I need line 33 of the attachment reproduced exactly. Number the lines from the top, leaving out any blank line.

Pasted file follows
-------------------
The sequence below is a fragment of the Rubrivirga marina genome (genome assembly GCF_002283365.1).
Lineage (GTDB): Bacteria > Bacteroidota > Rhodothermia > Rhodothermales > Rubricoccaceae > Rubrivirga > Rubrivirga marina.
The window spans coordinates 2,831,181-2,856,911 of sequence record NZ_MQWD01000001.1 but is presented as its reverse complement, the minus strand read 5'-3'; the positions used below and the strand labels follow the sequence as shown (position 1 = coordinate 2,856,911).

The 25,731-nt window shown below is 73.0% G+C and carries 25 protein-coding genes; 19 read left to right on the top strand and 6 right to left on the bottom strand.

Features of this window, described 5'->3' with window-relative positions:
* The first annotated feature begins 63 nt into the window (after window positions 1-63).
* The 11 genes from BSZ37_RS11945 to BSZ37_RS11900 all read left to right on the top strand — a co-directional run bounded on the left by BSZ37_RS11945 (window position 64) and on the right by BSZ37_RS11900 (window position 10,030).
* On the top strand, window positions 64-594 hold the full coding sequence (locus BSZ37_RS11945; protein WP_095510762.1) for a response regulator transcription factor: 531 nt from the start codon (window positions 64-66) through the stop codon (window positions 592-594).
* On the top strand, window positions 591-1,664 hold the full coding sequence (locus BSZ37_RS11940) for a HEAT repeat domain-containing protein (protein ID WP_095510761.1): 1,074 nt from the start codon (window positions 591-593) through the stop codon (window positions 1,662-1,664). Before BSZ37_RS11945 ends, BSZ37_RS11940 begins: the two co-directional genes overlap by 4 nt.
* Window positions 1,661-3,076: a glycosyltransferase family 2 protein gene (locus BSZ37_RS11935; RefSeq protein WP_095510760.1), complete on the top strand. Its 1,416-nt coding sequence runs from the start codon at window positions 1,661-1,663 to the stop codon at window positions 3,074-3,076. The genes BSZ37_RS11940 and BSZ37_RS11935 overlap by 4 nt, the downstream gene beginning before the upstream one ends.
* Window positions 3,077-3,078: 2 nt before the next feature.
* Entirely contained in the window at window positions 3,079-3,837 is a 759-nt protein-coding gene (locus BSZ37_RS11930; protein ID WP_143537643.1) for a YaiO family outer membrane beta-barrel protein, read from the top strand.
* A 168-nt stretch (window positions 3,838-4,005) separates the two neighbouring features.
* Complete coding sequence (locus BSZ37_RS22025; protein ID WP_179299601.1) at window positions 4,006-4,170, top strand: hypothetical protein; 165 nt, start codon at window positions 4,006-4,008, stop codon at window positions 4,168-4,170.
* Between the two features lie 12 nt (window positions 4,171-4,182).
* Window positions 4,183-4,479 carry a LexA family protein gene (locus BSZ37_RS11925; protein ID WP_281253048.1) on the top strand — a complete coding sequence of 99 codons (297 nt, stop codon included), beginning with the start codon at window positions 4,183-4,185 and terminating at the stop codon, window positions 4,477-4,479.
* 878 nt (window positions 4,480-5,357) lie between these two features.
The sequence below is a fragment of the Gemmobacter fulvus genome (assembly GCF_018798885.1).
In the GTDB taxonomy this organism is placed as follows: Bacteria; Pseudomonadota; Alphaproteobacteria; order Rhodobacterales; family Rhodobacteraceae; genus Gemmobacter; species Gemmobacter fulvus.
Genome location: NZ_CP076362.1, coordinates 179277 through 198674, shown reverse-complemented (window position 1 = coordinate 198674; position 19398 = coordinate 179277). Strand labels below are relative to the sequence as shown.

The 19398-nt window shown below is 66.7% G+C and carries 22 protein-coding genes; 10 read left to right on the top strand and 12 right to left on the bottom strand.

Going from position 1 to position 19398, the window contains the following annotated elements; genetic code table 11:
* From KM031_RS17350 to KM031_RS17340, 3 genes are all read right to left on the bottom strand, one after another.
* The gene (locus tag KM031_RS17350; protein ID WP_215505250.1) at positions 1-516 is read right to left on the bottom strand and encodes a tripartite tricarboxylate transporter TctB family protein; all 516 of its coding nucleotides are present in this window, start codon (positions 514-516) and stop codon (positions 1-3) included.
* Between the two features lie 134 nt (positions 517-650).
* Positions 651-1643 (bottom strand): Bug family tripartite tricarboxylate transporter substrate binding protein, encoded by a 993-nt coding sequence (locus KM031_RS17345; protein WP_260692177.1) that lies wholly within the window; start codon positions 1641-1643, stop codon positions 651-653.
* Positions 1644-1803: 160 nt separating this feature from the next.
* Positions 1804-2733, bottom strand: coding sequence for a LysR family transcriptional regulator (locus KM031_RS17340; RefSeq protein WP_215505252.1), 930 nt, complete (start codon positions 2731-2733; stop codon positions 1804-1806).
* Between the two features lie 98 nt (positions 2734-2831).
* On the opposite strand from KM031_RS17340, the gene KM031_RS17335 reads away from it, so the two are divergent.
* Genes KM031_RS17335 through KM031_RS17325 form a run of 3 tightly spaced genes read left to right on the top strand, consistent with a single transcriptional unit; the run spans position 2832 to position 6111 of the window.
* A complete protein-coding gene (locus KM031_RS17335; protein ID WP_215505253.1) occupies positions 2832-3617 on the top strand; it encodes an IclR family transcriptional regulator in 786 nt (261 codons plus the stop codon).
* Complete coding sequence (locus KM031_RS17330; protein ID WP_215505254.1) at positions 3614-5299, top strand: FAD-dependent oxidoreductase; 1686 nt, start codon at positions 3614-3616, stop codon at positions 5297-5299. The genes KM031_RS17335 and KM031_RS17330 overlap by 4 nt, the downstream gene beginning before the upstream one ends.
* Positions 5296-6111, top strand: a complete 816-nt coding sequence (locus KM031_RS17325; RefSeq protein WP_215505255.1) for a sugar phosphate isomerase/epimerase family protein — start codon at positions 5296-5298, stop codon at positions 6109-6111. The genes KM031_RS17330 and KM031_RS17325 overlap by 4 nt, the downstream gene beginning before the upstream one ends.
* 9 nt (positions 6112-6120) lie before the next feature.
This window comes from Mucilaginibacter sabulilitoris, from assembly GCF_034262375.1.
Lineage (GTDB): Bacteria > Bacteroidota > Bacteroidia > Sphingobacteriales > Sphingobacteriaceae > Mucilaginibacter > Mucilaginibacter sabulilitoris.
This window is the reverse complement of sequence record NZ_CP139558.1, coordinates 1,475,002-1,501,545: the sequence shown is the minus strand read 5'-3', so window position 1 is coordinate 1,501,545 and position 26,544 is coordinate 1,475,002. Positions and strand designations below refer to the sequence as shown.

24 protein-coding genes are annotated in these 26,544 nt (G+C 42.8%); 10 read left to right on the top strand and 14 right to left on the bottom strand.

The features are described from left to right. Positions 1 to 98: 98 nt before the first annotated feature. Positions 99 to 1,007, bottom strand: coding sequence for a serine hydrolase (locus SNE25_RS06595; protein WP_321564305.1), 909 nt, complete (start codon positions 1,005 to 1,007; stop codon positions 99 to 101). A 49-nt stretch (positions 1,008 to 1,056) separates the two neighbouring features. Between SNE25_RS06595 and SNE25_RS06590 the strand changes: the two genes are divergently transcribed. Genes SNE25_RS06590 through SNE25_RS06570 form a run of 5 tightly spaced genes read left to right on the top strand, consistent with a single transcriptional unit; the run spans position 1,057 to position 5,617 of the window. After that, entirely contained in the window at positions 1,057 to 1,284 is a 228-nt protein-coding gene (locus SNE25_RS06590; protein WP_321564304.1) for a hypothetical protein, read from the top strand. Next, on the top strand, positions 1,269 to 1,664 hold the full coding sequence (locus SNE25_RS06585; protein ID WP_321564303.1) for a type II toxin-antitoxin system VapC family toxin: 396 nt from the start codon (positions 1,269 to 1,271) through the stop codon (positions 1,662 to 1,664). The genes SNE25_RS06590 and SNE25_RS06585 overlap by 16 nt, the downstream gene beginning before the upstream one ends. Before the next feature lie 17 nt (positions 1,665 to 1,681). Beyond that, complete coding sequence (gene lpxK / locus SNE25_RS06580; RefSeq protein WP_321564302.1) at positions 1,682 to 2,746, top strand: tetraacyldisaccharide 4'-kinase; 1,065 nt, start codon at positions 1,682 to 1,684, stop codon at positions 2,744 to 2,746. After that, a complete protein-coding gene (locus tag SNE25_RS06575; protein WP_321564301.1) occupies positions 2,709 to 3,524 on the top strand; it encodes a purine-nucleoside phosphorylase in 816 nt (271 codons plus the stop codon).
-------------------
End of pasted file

* Complete coding sequence (locus KM031_RS17330; protein ID WP_215505254.1) at positions 3614-5299, top strand: FAD-dependent oxidoreductase; 1686 nt, start codon at positions 3614-3616, stop codon at positions 5297-5299. The genes KM031_RS17335 and KM031_RS17330 overlap by 4 nt, the downstream gene beginning before the upstream one ends.